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Small Churches, Big Impact

A small group from Amigos de Jesús Covenant Church

When Cesar Buitrago heard God calling him to plant a church, he thought he had a clear picture of what that would look like. But three years later, the church looks nothing like he imagined it.

He thought it would be big.

He thought it would be local.

He thought it would be in person.

Instead, the church is composed of many small groups of three people. It has an international reach. And worship happens in a hybrid format, both virtual and in-person.

Amigos de Jesús Covenant Church, located in Patterson, California, was established in early 2019. It wasn’t the first church Cesar and his wife, Patty, had planted, so they were optimistic.

They rented a hotel, their services were experiencing energy and life. But the momentum disappeared with Covid. They lost people, and they felt forced to reconsider their efforts.

In desperation, Cesar reached out to a friend. They began to pray together on the phone every day for 30 minutes. “We started with Ephesians,” Cesar explains. “I would read one verse or two, he would read one, we would pray over the Scriptures, and then apply them to our lives. At the end of the week, I felt alive and more encouraged!”

That prayer relationship changed the whole trajectory of their church.

Act Where God Is Working

“I see God moving, and I want to join,” explains Cesar. He looks for clues of where he sees the energy of God stirring. “God provides, and you start moving where the Lord is leading.”

After a week of praying with his friend, Cesar wanted to share the encouragement with others. So he started another group. Cesar recalls, “The Lord impressed upon me, ‘I want you to start it at a time that people can meet.’”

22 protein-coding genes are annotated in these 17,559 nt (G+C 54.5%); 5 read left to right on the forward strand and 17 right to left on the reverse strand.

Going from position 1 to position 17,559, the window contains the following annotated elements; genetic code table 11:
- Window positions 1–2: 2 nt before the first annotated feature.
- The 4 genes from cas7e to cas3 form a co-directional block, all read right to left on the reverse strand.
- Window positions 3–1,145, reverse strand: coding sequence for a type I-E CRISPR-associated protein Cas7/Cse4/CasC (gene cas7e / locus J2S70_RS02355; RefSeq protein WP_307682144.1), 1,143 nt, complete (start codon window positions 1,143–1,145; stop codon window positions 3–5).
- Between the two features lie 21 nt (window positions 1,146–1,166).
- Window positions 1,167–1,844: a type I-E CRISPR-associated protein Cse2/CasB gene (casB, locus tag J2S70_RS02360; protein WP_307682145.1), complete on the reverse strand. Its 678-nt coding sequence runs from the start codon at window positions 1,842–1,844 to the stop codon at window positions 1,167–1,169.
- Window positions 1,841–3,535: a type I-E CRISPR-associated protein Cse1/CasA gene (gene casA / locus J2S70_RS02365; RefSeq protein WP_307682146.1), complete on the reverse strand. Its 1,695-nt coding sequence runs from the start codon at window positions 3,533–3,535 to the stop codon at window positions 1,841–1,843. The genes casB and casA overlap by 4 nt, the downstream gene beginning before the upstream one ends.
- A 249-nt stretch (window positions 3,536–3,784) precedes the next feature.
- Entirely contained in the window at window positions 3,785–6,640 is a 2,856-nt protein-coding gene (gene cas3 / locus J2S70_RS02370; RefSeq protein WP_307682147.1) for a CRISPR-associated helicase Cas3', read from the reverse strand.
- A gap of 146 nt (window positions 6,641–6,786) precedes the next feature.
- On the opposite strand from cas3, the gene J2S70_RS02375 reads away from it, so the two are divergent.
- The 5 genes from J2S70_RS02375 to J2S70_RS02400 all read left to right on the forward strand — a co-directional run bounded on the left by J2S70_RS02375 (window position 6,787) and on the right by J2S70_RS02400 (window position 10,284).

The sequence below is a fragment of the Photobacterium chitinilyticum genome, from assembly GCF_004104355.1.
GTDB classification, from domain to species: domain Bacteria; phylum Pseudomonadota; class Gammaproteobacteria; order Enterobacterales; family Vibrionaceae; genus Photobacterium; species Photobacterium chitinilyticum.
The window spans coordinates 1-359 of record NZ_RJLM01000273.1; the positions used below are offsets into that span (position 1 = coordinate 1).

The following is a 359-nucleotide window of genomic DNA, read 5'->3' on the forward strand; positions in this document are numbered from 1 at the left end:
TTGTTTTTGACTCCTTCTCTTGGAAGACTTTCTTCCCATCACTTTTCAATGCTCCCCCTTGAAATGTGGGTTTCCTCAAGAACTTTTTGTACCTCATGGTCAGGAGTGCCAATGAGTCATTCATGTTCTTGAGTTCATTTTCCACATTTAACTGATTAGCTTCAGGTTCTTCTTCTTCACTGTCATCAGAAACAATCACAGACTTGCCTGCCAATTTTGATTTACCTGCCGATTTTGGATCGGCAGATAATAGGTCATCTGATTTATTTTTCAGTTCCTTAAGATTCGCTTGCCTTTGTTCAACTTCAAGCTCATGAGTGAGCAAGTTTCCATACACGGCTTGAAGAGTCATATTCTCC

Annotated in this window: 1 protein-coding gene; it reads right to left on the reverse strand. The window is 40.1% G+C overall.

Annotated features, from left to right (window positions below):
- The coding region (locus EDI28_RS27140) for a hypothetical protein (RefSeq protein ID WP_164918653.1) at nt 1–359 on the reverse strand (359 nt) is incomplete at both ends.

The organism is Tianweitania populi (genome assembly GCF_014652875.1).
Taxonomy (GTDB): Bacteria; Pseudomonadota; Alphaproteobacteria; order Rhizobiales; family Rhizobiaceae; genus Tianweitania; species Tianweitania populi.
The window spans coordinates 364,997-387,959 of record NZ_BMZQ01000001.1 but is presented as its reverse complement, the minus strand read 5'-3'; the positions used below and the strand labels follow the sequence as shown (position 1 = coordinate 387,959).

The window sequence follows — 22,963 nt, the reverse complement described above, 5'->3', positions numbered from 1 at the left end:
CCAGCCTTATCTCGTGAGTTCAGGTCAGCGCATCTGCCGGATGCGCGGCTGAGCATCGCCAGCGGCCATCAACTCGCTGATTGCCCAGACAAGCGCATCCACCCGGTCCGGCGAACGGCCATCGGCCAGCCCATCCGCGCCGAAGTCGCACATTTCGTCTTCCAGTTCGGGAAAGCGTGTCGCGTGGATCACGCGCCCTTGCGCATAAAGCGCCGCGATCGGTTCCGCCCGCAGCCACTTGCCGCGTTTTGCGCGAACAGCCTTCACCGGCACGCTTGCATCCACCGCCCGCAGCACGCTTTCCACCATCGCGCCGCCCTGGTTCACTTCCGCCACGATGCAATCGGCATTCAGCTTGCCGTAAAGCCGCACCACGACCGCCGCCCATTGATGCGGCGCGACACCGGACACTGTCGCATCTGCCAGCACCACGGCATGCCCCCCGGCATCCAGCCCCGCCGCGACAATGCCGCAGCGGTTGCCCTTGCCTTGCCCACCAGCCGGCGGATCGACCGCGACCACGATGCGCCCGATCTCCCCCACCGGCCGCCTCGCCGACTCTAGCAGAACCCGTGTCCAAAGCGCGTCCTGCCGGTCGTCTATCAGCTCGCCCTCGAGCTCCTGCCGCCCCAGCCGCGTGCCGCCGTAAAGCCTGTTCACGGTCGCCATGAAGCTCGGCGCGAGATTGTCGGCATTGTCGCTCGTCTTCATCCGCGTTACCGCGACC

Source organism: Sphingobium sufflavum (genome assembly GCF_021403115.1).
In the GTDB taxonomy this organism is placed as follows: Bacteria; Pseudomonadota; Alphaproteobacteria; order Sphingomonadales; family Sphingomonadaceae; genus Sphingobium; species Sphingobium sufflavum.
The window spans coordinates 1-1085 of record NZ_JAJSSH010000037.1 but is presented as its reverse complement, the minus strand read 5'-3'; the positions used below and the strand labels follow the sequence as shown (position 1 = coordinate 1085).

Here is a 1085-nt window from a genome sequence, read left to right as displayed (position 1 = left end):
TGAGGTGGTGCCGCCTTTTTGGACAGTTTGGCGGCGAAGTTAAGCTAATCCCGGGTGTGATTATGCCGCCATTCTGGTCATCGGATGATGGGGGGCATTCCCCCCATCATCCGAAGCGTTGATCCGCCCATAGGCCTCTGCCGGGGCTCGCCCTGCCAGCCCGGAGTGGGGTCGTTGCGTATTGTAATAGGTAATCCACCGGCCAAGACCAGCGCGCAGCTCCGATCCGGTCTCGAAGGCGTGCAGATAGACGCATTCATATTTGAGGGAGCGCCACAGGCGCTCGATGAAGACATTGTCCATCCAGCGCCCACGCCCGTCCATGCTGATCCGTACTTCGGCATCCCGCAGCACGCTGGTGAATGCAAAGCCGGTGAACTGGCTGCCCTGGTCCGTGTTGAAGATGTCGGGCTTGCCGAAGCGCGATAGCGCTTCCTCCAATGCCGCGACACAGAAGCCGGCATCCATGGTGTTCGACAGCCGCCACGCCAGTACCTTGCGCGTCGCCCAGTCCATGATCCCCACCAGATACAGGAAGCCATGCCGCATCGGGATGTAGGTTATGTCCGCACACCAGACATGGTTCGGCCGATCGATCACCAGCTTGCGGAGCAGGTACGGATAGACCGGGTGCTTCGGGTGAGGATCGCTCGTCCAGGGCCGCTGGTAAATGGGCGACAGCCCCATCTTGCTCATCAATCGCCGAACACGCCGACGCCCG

That message was not exactly music to Cesar’s ears. The Buitragos serve in a commuting community, and residents drive extensive distances to work in the Bay Area. “I’m a good sleeper!” admits Cesar. But the call was clear. Members wake up at 4 a.m. to head to work. Their first prayer group began at 6:30 a.m., and other groups started earlier and earlier, one at 6 a.m., the next one at 5.

Despite the early hours, the prayer groups began to take root and multiplying. Members invited friends, neighbors, even relatives who lived in other countries. They began groups in Spanish and English.

Try and See

The Buitragos try out ideas and then adjust, rather than making long-term plans.

“In the beginning, we didn’t know people would be interested in meeting on a daily basis for thirty minutes,” says Cesar. “But they are!”

“Being a disciple of Jesus means we’re always learning,” he says. He sees challenges as “creativity in constraints.”

Patty shares her husband’s work ethic. While he started men’s groups, Patty began women’s prayer groups. At one point she was leading seven groups a day. Some attendees are young in their faith, and the time serves as formational discipleship.

“One group had two ladies who were not part of the church and were just beginning in their faith,” says Patty. “The Spirit is so versatile. These ladies just learned right away how to pray. They prayed whatever was in their hearts. They started to invite their own relatives to join us!”

As people come to Christ in the prayer groups, the Buitragos encourage them to join a local church.

The experimental approach has allowed the church to grow not only spiritually but also numerically. “We began to combine groups and they became house meetings,” says Cesar. Those groups then become the seeds of new churches.